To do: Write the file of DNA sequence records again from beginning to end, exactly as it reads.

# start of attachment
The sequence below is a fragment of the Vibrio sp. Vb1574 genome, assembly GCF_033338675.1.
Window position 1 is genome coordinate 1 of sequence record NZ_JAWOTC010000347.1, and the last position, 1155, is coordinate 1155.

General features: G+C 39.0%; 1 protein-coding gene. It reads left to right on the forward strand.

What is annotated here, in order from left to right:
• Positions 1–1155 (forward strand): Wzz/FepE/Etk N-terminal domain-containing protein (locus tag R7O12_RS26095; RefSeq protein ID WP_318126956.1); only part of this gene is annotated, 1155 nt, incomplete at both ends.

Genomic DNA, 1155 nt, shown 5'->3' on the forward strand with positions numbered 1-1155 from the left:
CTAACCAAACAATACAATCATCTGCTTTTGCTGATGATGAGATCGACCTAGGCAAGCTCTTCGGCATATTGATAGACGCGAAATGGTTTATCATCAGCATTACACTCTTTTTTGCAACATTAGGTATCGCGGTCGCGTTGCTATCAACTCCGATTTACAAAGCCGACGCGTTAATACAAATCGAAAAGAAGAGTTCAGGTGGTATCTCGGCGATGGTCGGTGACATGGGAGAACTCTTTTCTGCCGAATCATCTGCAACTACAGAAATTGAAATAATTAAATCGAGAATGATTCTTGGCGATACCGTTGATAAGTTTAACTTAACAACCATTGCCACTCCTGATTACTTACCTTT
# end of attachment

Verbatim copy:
The sequence below is a fragment of the Vibrio sp. Vb1574 genome, assembly GCF_033338675.1.
Window position 1 is genome coordinate 1 of sequence record NZ_JAWOTC010000347.1, and the last position, 1155, is coordinate 1155.

General features: G+C 39.0%; 1 protein-coding gene. It reads left to right on the forward strand.

What is annotated here, in order from left to right:
• Positions 1–1155 (forward strand): Wzz/FepE/Etk N-terminal domain-containing protein (locus tag R7O12_RS26095; RefSeq protein ID WP_318126956.1); only part of this gene is annotated, 1155 nt, incomplete at both ends.

Genomic DNA, 1155 nt, shown 5'->3' on the forward strand with positions numbered 1-1155 from the left:
CTAACCAAACAATACAATCATCTGCTTTTGCTGATGATGAGATCGACCTAGGCAAGCTCTTCGGCATATTGATAGACGCGAAATGGTTTATCATCAGCATTACACTCTTTTTTGCAACATTAGGTATCGCGGTCGCGTTGCTATCAACTCCGATTTACAAAGCCGACGCGTTAATACAAATCGAAAAGAAGAGTTCAGGTGGTATCTCGGCGATGGTCGGTGACATGGGAGAACTCTTTTCTGCCGAATCATCTGCAACTACAGAAATTGAAATAATTAAATCGAGAATGATTCTTGGCGATACCGTTGATAAGTTTAACTTAACAACCATTGCCACTCCTGATTACTTACCTTT